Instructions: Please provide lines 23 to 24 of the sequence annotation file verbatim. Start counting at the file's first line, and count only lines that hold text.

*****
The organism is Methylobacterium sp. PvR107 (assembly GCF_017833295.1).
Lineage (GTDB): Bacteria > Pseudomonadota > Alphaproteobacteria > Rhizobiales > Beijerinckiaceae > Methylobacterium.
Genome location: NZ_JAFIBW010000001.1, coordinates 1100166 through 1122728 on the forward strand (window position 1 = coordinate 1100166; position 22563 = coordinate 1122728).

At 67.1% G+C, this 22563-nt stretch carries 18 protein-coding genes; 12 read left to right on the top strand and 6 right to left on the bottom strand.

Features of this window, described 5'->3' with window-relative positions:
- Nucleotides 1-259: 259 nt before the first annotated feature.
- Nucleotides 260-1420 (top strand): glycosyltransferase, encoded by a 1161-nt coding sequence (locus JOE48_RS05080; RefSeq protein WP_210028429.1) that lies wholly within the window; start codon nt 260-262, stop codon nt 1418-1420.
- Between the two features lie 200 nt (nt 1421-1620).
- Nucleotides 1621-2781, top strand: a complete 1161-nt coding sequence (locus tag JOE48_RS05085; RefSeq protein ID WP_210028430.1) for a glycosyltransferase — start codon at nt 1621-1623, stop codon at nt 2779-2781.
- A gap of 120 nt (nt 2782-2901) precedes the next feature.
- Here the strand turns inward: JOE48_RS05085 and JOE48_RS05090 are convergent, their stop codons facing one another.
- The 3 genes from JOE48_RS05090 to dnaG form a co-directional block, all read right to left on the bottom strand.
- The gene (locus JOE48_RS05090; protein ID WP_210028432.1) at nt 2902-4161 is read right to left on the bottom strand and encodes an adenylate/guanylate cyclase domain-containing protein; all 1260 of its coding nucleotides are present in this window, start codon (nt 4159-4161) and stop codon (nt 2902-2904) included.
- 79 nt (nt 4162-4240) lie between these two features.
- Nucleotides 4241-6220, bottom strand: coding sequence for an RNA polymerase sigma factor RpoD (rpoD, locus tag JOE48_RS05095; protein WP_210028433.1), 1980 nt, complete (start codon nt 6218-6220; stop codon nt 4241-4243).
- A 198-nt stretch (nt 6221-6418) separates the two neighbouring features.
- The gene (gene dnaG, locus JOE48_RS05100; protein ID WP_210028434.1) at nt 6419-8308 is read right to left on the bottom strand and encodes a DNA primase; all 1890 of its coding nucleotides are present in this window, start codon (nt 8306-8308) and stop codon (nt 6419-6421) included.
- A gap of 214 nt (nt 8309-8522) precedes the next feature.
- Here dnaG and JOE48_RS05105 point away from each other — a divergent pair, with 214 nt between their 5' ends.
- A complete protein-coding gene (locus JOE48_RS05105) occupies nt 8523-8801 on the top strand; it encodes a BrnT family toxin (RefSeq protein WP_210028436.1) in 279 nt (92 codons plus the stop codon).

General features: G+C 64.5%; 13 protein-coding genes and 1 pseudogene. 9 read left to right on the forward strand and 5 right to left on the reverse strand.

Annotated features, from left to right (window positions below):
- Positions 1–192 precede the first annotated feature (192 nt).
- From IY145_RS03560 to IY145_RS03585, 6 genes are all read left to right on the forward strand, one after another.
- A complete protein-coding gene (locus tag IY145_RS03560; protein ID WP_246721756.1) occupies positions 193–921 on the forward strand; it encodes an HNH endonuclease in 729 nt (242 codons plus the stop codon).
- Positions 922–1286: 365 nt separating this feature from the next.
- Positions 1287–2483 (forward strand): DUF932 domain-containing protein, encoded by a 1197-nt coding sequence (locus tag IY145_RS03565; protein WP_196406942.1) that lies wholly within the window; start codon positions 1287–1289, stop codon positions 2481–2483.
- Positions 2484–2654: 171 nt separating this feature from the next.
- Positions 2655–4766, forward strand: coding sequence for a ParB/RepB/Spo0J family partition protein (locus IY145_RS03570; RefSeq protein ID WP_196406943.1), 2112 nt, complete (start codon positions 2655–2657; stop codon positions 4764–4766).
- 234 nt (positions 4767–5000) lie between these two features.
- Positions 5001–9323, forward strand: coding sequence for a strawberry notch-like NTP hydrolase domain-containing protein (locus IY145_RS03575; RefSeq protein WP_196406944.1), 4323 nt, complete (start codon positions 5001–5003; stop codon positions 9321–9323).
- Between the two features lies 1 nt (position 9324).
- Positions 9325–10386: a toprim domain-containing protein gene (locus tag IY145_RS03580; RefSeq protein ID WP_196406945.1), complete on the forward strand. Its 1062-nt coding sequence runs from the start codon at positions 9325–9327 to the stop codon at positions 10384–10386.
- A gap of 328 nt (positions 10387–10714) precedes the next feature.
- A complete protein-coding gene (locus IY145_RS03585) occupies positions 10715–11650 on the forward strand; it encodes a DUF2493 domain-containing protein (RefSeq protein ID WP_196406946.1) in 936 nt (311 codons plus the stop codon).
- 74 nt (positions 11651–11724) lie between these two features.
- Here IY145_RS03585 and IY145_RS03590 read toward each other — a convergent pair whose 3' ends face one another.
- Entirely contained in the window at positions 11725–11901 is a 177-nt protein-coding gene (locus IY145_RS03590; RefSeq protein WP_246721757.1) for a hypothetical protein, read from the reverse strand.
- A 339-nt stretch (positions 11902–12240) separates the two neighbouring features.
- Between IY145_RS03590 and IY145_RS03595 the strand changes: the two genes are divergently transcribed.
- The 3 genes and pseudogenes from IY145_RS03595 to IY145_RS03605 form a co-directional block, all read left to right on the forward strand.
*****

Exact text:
- Positions 1–192 precede the first annotated feature (192 nt).
- From IY145_RS03560 to IY145_RS03585, 6 genes are all read left to right on the forward strand, one after another.